Whyman manages the production with the same distinction, running the Sicilian section as a single theatrical piece filmed as-live with scene changes happening within the show as they would in the theatre, rather than use cuts as a movie would. The same occurs in the second half of the play, allowing the Bohemian sequence in Act 4 to transform back into Leontes’s kingdom in Act 5 using stage technology rather than film which gives the actors long periods of performance to build their roles as theatre rather than movie performances which, on the whole, is beneficial to the flow.

Variation is created with a news reel section that foregrounds Hermione’s wonderful declaration of innocence, and with some home movie inserts into the pastoral festival that use a 60s filming style to create era authenticity. But again, the opportunity to directly link to the changing political context of the 1960s and even reference the moon landing described in the production’s publicity never fully transpire and the show starts to drift away from what should be a strong and remarkably relevant period setting for the unfolding drama.

As a hybrid production, none of this is anything like as daring as the National’s Romeo and Juliet nor does it use the playing space as liberally or imaginatively. Yet as a more traditional approach to filming a stage production – of which reflecting its stage origins remains its primary purpose – Whyman’s choices are faithful to the themes and shape of Shakespeare’s play – sometimes that is to its detriment and the problematic fourth Act filled with tangential (and slightly tiresome) comedy performances drags on and on, weighing heavy on the running time.

At two hours and forty-five minutes the show fails to find consistency across the entire piece and while the drama of Leontes’s marriage races by in an hour and a half, the remainder struggles to retain the same tension and investment. A tighter and, in places, a less reverential approach would have added greater pace and jeopardy to proceedings, acknowledging that the demands of story-telling on film require a greater brevity and purpose than a straightforward translation from the stage often allows.

Yet in a play that, to modern eyes at least, rests on the injustices heaped on its women who are suspected, disbelieved, maltreated and exiled without evidence, the central female performances are especially strong. Kemi-Bo Jacobs is superb as Hermione, stately and regal throughout, Jacobs conveys real authority and sincerity in every speech, passionately advocating for her life during her trial in one of this production’s finest moments. Jacobs brings a poise and grace to the role, giving the dialogue such a natural expression that the audience can feel nothing but sympathy for her plight even refusing to believe Leontes deserves any kind of forgiveness or redemption from her at all.

Amanda Hadingue’s Paulina is equally impressive, authoritative and direct with her monarch, unafraid to plead her friend’s cause and show the King his errors in judgement. Persistence and enduring devotion are Paulina’s greatest qualities, and Hadingue portrays a woman who quietly and containedly endures her own grief while proving a commanding presence on stage, allowing her disapproval and rage to show only briefly while working to restore harmony.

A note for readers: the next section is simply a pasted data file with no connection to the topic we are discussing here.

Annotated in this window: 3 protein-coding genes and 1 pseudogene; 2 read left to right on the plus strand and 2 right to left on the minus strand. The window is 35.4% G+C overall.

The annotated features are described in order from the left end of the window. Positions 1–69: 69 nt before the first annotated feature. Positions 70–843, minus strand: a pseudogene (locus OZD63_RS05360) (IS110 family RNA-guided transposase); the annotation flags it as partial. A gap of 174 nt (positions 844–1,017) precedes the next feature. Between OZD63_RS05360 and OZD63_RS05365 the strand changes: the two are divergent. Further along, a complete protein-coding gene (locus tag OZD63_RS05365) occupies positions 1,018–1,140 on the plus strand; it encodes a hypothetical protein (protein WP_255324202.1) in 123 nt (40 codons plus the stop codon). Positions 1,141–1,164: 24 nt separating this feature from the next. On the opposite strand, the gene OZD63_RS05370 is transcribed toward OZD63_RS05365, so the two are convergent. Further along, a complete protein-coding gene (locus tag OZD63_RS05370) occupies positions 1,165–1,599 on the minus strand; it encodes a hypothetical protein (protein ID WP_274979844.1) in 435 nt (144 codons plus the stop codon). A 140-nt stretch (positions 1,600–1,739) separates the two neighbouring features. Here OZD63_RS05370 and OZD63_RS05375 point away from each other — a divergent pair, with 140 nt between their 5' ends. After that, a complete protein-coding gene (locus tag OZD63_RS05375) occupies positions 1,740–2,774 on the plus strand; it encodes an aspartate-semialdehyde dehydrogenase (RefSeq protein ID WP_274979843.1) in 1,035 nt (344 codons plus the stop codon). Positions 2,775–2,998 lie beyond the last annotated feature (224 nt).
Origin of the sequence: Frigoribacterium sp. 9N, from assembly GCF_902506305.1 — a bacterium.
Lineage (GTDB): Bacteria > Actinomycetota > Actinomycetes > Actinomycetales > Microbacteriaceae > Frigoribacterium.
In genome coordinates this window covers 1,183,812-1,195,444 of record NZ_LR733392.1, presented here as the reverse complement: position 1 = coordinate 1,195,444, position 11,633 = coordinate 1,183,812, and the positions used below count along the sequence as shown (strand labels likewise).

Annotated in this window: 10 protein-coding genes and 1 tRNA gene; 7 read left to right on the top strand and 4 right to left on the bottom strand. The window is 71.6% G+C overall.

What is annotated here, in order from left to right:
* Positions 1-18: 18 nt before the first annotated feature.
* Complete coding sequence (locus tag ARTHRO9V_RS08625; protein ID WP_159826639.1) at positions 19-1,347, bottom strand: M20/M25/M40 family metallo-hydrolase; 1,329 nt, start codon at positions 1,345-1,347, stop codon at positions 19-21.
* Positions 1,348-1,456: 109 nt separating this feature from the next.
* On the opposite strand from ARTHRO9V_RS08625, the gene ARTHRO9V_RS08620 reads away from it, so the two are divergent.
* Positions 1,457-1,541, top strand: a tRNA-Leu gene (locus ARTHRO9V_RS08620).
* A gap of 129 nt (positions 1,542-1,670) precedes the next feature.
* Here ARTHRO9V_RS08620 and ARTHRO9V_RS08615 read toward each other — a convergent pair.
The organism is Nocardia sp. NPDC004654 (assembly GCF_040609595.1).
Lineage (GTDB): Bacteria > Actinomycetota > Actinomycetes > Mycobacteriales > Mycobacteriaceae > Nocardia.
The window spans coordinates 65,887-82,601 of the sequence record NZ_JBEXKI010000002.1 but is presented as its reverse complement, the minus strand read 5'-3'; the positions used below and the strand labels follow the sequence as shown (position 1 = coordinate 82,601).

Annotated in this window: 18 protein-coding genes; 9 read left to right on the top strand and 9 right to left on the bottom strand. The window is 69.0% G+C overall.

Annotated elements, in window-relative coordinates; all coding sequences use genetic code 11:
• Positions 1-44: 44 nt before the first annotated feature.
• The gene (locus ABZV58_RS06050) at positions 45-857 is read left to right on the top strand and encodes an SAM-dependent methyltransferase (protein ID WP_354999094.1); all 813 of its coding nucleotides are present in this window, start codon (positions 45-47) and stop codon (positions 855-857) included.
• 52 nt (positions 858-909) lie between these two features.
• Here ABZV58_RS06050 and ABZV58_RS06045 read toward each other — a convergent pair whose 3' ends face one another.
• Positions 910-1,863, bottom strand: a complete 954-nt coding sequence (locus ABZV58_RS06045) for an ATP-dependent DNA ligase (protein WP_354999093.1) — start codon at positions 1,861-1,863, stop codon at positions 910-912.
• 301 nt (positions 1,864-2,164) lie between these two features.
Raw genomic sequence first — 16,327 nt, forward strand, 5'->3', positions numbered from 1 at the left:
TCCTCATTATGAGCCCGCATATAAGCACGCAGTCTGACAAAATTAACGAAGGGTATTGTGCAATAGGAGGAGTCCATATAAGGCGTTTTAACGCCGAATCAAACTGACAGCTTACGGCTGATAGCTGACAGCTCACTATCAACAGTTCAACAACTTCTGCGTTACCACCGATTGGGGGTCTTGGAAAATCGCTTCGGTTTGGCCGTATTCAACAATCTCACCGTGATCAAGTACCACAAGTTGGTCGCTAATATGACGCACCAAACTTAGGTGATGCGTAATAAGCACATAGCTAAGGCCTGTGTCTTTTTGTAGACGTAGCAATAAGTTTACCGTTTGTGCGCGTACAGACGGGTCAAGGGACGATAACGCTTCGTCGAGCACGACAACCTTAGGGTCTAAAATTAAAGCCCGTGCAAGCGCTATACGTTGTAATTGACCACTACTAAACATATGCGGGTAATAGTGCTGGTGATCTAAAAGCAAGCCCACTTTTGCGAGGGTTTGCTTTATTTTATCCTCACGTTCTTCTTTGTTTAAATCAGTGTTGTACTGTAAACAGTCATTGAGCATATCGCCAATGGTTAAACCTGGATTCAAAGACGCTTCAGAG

This strength in the female characters is given additional might in Whyman’s interpretation of one of the most famous stage directions of all time – ‘Exit pursued by a bear’ – and one of the delights of The Winter’s Tale is seeing how each new staging approaches Shakespeare’s most demanding instruction. Here Whyman and Anna Morrissey channel female fury in the play to create a stomping and clawing women-only movement piece that becomes the bear as Colm Gormley’s Antigonus reacts separately to being pawed and dragged. It’s a smart and intriguing idea that offers something new within the original spirit of the play’s themes.

It’s a shame then that Joseph Kloska’s Leontes comes up wanting, never quite getting to grips with the depth of feeling in either section of the play. At the start, his jealousy is too hysterical, often even shrill, creating an energy level from the start that the character cannot sustain. There needs to be a calm coldness in Leontes too, a King who with barely a flicker orders the poisoning of his friend Polixenes and the murder of his baby daughter before condemning his wife to the same fate, but Kloska plays Leontes as an easily-swayed fool which undermines his supposed gravitas. 16-years later there is just not enough agony in Kloska’s final scenes, nothing of the humbled man who has torn his soul apart in grief and regret or the poignancy of an undeserved second chance. It’s difficult, of course, without being able to build this role over a long run but it rarely gets beneath the surface of a tortured but fascinating character.

Andrew French as Polixenes has greater command despite a much smaller role and Ben Caplan’s conflicted Camillo adds depth with subtle debates about defection between two very different courts and the longing for home that speak to some of the contextual issues that frame the period setting. There is a lot to enjoy in this RSC meets BBC4 production that despite some lags in the play (which are largely Shakespeare’s fault), offers a faithful reading with some contemporary resonance – although this hybrid production leans more heavily towards its origins as a theatre piece that somewhat limits its repurposing as a film. No longer ‘lost’ it joins the many other arts performances that have found a new life on film as the progress of digital theatre continues apace.